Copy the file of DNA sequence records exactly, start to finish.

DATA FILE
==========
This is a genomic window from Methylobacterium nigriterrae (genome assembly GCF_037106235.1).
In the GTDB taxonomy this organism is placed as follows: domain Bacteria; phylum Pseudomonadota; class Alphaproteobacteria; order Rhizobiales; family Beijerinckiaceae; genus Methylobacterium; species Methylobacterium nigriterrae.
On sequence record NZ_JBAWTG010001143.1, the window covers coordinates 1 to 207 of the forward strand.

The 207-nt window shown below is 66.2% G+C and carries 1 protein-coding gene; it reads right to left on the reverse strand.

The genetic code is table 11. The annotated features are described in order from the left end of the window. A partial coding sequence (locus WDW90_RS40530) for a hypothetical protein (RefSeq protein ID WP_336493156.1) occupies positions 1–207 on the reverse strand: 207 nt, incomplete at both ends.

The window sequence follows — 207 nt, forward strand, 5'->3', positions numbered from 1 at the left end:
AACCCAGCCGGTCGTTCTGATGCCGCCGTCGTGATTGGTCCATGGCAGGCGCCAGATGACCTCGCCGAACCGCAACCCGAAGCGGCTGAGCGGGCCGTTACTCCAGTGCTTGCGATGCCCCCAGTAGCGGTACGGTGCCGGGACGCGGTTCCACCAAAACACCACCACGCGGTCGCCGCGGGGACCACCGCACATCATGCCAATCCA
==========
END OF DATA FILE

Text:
This is a genomic window from Methylobacterium nigriterrae (genome assembly GCF_037106235.1).
In the GTDB taxonomy this organism is placed as follows: domain Bacteria; phylum Pseudomonadota; class Alphaproteobacteria; order Rhizobiales; family Beijerinckiaceae; genus Methylobacterium; species Methylobacterium nigriterrae.
On sequence record NZ_JBAWTG010001143.1, the window covers coordinates 1 to 207 of the forward strand.

The 207-nt window shown below is 66.2% G+C and carries 1 protein-coding gene; it reads right to left on the reverse strand.

The genetic code is table 11. The annotated features are described in order from the left end of the window. A partial coding sequence (locus WDW90_RS40530) for a hypothetical protein (RefSeq protein ID WP_336493156.1) occupies positions 1–207 on the reverse strand: 207 nt, incomplete at both ends.

The window sequence follows — 207 nt, forward strand, 5'->3', positions numbered from 1 at the left end:
AACCCAGCCGGTCGTTCTGATGCCGCCGTCGTGATTGGTCCATGGCAGGCGCCAGATGACCTCGCCGAACCGCAACCCGAAGCGGCTGAGCGGGCCGTTACTCCAGTGCTTGCGATGCCCCCAGTAGCGGTACGGTGCCGGGACGCGGTTCCACCAAAACACCACCACGCGGTCGCCGCGGGGACCACCGCACATCATGCCAATCCA